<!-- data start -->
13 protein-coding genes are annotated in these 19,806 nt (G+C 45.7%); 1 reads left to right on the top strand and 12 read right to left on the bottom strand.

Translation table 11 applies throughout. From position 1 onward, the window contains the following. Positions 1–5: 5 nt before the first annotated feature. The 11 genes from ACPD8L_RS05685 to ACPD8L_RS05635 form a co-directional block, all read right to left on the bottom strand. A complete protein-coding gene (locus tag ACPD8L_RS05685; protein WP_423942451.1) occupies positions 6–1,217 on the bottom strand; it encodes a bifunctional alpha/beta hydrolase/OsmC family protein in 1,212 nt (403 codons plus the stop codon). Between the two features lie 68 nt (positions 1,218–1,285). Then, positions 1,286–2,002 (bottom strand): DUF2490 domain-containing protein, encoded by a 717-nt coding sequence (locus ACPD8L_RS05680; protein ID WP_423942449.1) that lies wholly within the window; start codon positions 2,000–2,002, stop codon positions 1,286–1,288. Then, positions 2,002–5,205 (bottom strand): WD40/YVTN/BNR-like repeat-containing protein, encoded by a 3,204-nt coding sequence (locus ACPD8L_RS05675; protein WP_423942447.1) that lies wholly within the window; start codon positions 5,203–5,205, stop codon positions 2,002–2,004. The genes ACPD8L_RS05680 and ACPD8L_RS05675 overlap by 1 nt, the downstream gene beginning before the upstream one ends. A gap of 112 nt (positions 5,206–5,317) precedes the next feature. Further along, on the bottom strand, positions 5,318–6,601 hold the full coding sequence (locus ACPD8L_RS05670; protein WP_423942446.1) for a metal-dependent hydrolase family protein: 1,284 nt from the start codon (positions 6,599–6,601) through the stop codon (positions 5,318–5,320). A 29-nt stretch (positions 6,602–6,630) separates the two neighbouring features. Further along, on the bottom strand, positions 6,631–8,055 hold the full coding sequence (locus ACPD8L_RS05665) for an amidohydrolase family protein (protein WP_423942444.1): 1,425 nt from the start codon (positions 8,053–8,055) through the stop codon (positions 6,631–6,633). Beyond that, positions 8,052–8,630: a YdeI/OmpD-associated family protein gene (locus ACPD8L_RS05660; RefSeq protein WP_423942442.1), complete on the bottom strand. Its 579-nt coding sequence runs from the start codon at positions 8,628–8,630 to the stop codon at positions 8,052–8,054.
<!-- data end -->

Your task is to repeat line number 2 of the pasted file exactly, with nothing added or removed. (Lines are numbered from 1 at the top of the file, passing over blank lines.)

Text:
Translation table 11 applies throughout. From position 1 onward, the window contains the following. Positions 1–5: 5 nt before the first annotated feature. The 11 genes from ACPD8L_RS05685 to ACPD8L_RS05635 form a co-directional block, all read right to left on the bottom strand. A complete protein-coding gene (locus tag ACPD8L_RS05685; protein WP_423942451.1) occupies positions 6–1,217 on the bottom strand; it encodes a bifunctional alpha/beta hydrolase/OsmC family protein in 1,212 nt (403 codons plus the stop codon). Between the two features lie 68 nt (positions 1,218–1,285). Then, positions 1,286–2,002 (bottom strand): DUF2490 domain-containing protein, encoded by a 717-nt coding sequence (locus ACPD8L_RS05680; protein ID WP_423942449.1) that lies wholly within the window; start codon positions 2,000–2,002, stop codon positions 1,286–1,288. Then, positions 2,002–5,205 (bottom strand): WD40/YVTN/BNR-like repeat-containing protein, encoded by a 3,204-nt coding sequence (locus ACPD8L_RS05675; protein WP_423942447.1) that lies wholly within the window; start codon positions 5,203–5,205, stop codon positions 2,002–2,004. The genes ACPD8L_RS05680 and ACPD8L_RS05675 overlap by 1 nt, the downstream gene beginning before the upstream one ends. A gap of 112 nt (positions 5,206–5,317) precedes the next feature. Further along, on the bottom strand, positions 5,318–6,601 hold the full coding sequence (locus ACPD8L_RS05670; protein WP_423942446.1) for a metal-dependent hydrolase family protein: 1,284 nt from the start codon (positions 6,599–6,601) through the stop codon (positions 5,318–5,320). A 29-nt stretch (positions 6,602–6,630) separates the two neighbouring features. Further along, on the bottom strand, positions 6,631–8,055 hold the full coding sequence (locus ACPD8L_RS05665) for an amidohydrolase family protein (protein WP_423942444.1): 1,425 nt from the start codon (positions 8,053–8,055) through the stop codon (positions 6,631–6,633). Beyond that, positions 8,052–8,630: a YdeI/OmpD-associated family protein gene (locus ACPD8L_RS05660; RefSeq protein WP_423942442.1), complete on the bottom strand. Its 579-nt coding sequence runs from the start codon at positions 8,628–8,630 to the stop codon at positions 8,052–8,054.